Next in was Frenchman Henri Michel as head coach. The former French international served a really brief stint, and pulled a bizarre move when he named two national teams for duty in 2012 – one for the CECAFA Senior Challenge in Uganda and the other for what he considered the more serious international assignments.
So James Nandwa, assisted by Ken Odhiambo, handled the team at the CECAFA tournament in Kampala as Michel stayed home with the other team. In the end, the Frenchman handled the national team for just two friendly matches – against South Africa and Tanzania. Both ending in losses.
Henri Michel served a really brief stint, and pulled a bizarre move when he named two national teams for duty in 2012
Otieno considers the Frenchman’s appointment then biggest ever mistake by the federation.
“Michel came with a glamorous profile and with that came a lot of pride and arrogance from him, to an extent he never associated freely with players and always spoke in French. There was an unseen barrier between him and players, which I can say curtailed progress of the team,” he notes.
Otieno traveled with the CECAFA team to Uganda. In that team then, were some of the regular Harambee Stars players today, including David Owino Calabar, and David Cheche Ochieng.
“I think Michel was playing games with the federation. He was afraid of that challenge of taking the team to this tournament yet he was unsure how strong teams out there were and I also think he didn’t have much trust in our players.
“Ironically, this is where the star shone for most of our players, who were rarely looked at. Cheche, for example, showed his true prowess at this tournament and it has always been upward for him since then,” Otieno says of the team that would go all the way to the final before falling to hosts Uganda.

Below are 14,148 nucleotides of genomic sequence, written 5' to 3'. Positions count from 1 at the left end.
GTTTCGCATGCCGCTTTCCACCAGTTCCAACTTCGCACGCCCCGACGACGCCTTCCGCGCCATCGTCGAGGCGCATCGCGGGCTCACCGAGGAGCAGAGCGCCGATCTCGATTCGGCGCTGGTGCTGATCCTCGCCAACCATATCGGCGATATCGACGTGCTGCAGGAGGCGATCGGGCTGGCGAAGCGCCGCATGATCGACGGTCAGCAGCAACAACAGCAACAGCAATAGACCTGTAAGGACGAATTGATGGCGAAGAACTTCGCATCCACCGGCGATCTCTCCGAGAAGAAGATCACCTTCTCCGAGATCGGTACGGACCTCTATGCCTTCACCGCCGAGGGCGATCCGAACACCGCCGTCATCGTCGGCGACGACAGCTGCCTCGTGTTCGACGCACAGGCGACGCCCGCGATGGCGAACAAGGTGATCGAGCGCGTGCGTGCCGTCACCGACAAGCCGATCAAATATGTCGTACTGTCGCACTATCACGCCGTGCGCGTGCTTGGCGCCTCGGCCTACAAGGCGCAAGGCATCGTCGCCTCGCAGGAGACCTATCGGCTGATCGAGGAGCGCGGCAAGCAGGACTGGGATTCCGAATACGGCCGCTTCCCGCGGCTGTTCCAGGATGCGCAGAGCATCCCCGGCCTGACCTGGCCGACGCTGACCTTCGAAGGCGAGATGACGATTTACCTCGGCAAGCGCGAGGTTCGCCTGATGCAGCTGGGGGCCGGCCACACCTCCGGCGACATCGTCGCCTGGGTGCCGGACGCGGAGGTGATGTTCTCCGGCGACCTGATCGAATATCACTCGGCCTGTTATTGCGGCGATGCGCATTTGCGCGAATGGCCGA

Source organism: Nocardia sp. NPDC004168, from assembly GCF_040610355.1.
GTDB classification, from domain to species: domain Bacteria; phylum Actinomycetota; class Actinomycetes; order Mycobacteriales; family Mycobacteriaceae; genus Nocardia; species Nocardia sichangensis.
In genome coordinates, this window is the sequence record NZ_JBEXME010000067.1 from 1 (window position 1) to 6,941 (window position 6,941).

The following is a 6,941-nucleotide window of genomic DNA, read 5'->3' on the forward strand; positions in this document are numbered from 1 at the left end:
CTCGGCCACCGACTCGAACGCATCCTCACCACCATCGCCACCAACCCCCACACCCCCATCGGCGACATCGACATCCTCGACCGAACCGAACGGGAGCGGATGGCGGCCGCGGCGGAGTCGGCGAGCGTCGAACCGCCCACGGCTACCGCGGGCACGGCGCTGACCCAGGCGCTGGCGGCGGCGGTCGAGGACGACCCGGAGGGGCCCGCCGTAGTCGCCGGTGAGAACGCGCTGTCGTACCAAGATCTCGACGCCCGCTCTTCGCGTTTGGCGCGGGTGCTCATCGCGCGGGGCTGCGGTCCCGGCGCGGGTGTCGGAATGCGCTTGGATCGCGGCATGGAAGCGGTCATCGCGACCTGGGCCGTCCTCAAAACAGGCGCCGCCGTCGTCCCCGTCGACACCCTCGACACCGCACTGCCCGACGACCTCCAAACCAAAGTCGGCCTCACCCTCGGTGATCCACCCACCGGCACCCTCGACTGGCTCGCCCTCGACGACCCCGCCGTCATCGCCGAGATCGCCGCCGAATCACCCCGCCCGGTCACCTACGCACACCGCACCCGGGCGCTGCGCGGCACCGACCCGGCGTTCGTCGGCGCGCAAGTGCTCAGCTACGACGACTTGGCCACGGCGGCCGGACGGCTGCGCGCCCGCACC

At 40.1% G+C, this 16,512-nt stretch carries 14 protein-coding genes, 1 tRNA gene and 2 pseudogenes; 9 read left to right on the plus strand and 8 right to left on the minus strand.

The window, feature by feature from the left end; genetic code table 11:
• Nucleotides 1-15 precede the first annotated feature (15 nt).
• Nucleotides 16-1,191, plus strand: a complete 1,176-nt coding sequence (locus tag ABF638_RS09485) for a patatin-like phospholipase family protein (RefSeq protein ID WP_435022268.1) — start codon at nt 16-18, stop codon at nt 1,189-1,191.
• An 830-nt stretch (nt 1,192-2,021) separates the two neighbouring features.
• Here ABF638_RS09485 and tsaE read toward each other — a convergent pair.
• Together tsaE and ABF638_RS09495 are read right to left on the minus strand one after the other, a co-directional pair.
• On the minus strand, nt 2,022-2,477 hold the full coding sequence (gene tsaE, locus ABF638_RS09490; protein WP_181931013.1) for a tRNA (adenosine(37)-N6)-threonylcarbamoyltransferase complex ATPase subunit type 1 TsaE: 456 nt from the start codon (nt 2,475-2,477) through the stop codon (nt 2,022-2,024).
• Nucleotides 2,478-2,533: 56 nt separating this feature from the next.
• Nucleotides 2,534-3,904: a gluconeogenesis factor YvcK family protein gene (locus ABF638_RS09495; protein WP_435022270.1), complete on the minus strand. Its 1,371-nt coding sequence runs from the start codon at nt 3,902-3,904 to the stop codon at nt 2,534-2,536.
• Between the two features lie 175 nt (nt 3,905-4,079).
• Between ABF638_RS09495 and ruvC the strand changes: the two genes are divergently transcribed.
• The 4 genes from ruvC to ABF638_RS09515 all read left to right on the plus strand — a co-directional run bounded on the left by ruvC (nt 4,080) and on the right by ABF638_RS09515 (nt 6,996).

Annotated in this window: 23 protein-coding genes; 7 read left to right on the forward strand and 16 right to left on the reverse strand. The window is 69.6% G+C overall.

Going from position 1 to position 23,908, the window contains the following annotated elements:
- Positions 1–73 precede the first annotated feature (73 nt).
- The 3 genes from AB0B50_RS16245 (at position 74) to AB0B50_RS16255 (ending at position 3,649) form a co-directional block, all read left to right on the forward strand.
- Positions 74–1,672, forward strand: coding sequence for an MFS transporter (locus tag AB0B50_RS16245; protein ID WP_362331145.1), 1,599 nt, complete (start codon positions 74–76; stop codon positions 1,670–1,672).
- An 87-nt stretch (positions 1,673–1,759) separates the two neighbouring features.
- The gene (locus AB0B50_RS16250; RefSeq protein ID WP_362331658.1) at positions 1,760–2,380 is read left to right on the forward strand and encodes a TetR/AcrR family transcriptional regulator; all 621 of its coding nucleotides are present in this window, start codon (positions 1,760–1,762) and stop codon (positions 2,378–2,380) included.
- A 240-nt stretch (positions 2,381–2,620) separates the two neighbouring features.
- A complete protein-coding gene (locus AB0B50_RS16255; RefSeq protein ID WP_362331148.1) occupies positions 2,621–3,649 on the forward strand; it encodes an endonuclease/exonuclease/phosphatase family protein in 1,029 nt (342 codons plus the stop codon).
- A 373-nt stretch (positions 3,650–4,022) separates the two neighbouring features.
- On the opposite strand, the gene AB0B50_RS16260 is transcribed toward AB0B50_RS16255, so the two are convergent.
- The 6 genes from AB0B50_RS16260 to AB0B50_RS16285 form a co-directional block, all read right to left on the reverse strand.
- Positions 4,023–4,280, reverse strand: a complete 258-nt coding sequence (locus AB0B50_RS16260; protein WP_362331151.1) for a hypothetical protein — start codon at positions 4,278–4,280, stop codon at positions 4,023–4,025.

After the CECAFA exploits, Michel didn’t stay too long and soon Nandwa was in charge, albeit temporarily, before Adel Amrouche was hired.
Amrouche struck an immediate good rapport with the team after choosing to keep the entire technical bench he found in place, with Nandwa and Ken Odhiambo as his assistants and his profile shot up instantly after his first game when he led the team to a 1 – 1 draw with Nigeria away in Calabar.
Soon after, Amrouche guided the team to the 2013 CECAFA Senior Challenge, ending an 11 – year wait for the regional title. The team was enjoying a great period then and everyone at the team and technical bench was happy; teamwork was at an all – time high and the prospects were huge.
That would however come crashing soon after.
In 2014, two matches against Comoros saw Kenya win at home and draw away, setting themselves well in the preliminaries for the 2015 African Cup of Nations qualifiers. From the away match, however, there came the accusation that Amrouche had an altercation with the referee and spat at him.
That marked the start of his tribulations with Kenya as he was handed a suspension from CAF and the fact that he had outstanding unpaid dues from the federation saw deliberate moves made at ousting him. It was the typical between a rock and hard place situation for the Algerian coach.
“During Amrouche’s suspension, Kenya was beaten by Lesotho away from home and when we returned, Nyamweya called an urgent meeting and directed that all the dropped players be reinstated but that ended in the team only drawing in Nairobi, and Nyamweya went on a sacking spree,” Otieno reveals.
Only Otieno remained as Nyamweya wiped out Amrouche’s bench but upon reconsideration, he reinstated Nandwa and Odhiambo. That was not to last too long though; Nandwa and Odhiambo would soon be replaced by Bobby Williamson and Musa Otieno, with Mathews Ottamax coming on as Goalkeeper’s Trainer and Simeon Mulama as Team Manager.